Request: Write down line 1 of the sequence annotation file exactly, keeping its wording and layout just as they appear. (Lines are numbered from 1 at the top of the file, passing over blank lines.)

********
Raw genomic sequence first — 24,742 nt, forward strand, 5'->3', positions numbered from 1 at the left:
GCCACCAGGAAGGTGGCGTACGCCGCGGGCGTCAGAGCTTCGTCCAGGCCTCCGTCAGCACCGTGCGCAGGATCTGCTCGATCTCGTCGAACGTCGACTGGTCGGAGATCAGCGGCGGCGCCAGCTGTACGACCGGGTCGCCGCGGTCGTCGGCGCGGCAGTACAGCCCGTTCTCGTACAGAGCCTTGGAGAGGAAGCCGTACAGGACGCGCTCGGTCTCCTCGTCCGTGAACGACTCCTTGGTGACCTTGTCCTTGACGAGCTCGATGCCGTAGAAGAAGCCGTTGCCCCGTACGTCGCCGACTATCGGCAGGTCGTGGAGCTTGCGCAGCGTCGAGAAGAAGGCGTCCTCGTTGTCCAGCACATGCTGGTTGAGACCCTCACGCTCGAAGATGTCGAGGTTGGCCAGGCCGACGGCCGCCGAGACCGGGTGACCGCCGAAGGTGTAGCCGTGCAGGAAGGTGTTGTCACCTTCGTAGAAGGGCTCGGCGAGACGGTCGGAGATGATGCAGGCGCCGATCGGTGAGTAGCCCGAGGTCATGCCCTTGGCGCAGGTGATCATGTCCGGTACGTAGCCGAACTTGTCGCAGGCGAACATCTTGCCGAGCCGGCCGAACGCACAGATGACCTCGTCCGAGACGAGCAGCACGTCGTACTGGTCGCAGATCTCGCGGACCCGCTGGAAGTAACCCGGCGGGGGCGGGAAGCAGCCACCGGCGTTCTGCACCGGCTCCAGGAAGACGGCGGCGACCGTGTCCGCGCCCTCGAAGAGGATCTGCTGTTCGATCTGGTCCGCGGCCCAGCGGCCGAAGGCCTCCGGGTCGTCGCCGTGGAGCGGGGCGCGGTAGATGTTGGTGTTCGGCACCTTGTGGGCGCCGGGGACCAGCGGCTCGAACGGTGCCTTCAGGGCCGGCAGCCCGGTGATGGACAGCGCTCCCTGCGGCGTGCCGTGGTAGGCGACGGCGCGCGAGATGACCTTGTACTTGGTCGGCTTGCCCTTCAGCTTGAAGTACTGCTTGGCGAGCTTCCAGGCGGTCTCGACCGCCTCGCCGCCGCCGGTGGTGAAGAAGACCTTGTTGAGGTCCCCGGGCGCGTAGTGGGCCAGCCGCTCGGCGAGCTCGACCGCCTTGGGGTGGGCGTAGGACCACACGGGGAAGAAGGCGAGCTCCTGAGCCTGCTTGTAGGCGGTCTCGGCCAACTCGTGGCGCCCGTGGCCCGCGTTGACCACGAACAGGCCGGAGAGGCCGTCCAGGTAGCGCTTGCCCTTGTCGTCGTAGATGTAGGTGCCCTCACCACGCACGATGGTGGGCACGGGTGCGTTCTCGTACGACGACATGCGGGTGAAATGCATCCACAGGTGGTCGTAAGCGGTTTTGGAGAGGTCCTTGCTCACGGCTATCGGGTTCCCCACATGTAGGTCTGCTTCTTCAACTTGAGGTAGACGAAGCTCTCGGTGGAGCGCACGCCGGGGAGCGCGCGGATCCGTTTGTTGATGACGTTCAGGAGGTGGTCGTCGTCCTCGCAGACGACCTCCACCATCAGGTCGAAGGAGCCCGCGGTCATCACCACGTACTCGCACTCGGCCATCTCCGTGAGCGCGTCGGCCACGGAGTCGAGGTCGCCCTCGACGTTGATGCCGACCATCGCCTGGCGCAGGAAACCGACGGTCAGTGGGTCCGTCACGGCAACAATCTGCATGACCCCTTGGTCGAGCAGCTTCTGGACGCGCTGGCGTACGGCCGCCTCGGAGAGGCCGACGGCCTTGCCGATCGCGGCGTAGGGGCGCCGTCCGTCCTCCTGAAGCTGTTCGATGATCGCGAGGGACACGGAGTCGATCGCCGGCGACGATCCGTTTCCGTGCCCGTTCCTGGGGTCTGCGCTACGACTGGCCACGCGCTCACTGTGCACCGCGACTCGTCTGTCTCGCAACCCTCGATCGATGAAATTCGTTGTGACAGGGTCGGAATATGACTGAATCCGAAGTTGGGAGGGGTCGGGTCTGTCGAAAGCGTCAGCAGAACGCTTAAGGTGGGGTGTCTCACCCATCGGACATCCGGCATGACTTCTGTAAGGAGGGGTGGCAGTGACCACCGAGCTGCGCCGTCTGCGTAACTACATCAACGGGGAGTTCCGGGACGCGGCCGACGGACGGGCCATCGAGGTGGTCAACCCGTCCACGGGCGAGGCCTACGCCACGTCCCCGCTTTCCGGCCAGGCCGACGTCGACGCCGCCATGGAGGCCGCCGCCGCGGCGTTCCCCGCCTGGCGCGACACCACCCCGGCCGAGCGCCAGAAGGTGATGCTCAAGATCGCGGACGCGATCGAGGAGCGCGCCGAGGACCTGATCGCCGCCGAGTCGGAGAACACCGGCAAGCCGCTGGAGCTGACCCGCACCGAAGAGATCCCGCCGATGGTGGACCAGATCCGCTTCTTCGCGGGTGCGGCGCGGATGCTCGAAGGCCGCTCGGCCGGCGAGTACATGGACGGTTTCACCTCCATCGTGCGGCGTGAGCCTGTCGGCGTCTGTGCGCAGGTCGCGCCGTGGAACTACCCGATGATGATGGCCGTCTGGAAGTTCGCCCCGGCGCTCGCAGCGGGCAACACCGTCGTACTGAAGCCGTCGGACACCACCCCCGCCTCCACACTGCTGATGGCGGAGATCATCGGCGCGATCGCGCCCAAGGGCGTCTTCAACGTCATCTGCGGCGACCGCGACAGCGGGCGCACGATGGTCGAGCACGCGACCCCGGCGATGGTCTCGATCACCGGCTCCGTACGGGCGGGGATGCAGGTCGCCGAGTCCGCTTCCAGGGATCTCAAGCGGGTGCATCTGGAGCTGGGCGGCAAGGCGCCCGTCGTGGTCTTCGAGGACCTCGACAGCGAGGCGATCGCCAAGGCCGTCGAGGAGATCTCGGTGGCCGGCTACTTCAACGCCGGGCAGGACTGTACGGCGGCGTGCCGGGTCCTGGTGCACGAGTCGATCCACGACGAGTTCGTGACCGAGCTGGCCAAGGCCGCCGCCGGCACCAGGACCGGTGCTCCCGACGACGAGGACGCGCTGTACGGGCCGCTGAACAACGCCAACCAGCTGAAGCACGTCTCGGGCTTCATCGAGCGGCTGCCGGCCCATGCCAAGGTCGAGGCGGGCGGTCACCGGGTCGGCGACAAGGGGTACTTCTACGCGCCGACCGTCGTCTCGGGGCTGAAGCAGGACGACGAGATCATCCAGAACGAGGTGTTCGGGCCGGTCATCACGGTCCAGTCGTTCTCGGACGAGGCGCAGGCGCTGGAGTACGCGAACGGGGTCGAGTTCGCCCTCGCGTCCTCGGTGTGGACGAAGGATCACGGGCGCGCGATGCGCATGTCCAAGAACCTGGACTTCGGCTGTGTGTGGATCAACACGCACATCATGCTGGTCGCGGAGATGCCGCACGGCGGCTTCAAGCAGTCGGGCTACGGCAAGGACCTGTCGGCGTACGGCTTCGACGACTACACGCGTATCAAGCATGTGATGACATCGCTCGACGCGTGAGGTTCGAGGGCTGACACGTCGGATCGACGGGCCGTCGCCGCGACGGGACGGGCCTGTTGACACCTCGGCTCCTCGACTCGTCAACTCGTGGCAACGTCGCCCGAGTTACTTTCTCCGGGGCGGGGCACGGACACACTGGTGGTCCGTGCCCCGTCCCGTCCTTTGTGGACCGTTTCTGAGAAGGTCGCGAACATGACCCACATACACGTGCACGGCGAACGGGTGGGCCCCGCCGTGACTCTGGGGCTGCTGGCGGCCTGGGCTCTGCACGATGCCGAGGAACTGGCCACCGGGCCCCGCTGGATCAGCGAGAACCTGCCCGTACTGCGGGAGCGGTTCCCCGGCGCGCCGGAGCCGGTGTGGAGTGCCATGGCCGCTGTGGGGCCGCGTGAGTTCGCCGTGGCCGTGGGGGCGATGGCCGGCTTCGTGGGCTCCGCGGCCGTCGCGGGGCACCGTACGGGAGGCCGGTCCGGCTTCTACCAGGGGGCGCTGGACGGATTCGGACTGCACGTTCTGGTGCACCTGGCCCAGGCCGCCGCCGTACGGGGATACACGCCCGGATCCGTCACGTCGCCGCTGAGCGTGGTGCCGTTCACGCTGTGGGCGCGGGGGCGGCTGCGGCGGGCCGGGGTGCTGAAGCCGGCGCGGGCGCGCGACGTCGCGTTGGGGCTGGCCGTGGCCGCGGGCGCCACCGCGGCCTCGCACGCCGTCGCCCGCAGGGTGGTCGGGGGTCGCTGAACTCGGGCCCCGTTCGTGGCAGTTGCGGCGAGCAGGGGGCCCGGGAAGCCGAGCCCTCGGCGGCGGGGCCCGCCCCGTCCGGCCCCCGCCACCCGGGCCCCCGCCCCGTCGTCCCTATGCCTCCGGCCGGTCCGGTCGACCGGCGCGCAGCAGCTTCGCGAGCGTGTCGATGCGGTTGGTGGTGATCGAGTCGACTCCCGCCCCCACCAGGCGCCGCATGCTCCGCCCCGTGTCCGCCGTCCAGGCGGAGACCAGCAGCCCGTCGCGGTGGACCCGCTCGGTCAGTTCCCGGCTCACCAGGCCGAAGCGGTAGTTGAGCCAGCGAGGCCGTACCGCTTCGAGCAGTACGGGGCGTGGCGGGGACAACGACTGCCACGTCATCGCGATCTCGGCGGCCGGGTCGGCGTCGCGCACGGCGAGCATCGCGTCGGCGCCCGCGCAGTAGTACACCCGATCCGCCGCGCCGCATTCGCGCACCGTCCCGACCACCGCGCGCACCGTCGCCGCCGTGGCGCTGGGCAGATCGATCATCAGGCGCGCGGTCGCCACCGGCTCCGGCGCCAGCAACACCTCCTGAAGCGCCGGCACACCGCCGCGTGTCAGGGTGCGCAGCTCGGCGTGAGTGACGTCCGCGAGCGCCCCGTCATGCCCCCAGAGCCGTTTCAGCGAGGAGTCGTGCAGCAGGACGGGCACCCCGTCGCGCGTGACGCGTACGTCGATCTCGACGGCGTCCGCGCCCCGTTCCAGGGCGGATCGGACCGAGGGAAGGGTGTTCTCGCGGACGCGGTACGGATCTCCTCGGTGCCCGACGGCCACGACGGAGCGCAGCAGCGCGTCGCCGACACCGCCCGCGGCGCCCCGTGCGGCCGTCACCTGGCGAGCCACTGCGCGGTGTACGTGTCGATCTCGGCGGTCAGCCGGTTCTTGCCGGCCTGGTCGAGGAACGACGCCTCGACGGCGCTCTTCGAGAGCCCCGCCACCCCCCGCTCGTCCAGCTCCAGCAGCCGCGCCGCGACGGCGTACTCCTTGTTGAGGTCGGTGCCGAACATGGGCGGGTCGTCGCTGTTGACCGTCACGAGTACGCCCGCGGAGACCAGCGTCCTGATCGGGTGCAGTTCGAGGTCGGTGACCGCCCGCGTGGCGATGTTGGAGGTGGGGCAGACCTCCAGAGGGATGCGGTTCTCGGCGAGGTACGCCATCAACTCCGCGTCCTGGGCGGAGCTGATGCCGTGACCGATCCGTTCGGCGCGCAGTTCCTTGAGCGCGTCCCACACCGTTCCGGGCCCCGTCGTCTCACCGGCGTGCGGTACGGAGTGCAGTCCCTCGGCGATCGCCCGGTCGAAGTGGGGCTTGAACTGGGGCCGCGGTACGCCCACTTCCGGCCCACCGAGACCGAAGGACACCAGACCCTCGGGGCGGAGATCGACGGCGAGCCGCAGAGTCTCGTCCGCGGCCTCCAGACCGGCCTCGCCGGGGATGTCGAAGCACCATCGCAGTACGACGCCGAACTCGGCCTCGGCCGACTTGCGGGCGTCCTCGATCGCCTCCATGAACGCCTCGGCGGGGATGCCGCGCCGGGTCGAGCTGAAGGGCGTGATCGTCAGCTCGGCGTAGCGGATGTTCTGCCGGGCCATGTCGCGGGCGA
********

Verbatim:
Raw genomic sequence first — 24,742 nt, forward strand, 5'->3', positions numbered from 1 at the left: